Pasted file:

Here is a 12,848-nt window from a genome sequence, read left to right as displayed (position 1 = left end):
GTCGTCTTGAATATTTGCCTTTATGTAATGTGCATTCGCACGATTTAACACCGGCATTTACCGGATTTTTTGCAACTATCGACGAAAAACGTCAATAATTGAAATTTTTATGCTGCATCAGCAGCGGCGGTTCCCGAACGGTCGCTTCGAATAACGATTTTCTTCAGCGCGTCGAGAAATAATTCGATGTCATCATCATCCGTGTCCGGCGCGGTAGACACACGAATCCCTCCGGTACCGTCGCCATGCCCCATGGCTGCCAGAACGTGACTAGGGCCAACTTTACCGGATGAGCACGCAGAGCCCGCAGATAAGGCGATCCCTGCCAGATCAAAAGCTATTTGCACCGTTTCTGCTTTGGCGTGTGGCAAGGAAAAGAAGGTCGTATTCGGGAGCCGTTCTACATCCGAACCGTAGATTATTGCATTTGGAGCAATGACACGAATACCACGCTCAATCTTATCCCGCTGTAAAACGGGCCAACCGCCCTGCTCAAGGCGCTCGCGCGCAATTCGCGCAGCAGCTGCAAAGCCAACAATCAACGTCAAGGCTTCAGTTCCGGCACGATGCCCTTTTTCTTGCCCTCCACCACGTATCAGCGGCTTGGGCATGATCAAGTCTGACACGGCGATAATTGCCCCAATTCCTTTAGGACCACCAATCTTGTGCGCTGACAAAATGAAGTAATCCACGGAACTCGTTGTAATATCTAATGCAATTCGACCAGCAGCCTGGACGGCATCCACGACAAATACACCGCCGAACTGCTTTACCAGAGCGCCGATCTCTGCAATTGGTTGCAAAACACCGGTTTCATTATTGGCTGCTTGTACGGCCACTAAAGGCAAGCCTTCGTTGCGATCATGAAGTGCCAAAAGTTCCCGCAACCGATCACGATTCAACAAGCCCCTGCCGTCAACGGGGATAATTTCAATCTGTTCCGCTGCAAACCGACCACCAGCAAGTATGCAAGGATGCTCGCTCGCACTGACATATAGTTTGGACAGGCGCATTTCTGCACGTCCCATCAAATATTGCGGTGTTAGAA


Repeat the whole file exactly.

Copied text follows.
Here is a 12,848-nt window from a genome sequence, read left to right as displayed (position 1 = left end):
GTCGTCTTGAATATTTGCCTTTATGTAATGTGCATTCGCACGATTTAACACCGGCATTTACCGGATTTTTTGCAACTATCGACGAAAAACGTCAATAATTGAAATTTTTATGCTGCATCAGCAGCGGCGGTTCCCGAACGGTCGCTTCGAATAACGATTTTCTTCAGCGCGTCGAGAAATAATTCGATGTCATCATCATCCGTGTCCGGCGCGGTAGACACACGAATCCCTCCGGTACCGTCGCCATGCCCCATGGCTGCCAGAACGTGACTAGGGCCAACTTTACCGGATGAGCACGCAGAGCCCGCAGATAAGGCGATCCCTGCCAGATCAAAAGCTATTTGCACCGTTTCTGCTTTGGCGTGTGGCAAGGAAAAGAAGGTCGTATTCGGGAGCCGTTCTACATCCGAACCGTAGATTATTGCATTTGGAGCAATGACACGAATACCACGCTCAATCTTATCCCGCTGTAAAACGGGCCAACCGCCCTGCTCAAGGCGCTCGCGCGCAATTCGCGCAGCAGCTGCAAAGCCAACAATCAACGTCAAGGCTTCAGTTCCGGCACGATGCCCTTTTTCTTGCCCTCCACCACGTATCAGCGGCTTGGGCATGATCAAGTCTGACACGGCGATAATTGCCCCAATTCCTTTAGGACCACCAATCTTGTGCGCTGACAAAATGAAGTAATCCACGGAACTCGTTGTAATATCTAATGCAATTCGACCAGCAGCCTGGACGGCATCCACGACAAATACACCGCCGAACTGCTTTACCAGAGCGCCGATCTCTGCAATTGGTTGCAAAACACCGGTTTCATTATTGGCTGCTTGTACGGCCACTAAAGGCAAGCCTTCGTTGCGATCATGAAGTGCCAAAAGTTCCCGCAACCGATCACGATTCAACAAGCCCCTGCCGTCAACGGGGATAATTTCAATCTGTTCCGCTGCAAACCGACCACCAGCAAGTATGCAAGGATGCTCGCTCGCACTGACATATAGTTTGGACAGGCGCATTTCTGCACGTCCCATCAAATATTGCGGTGTTAGAA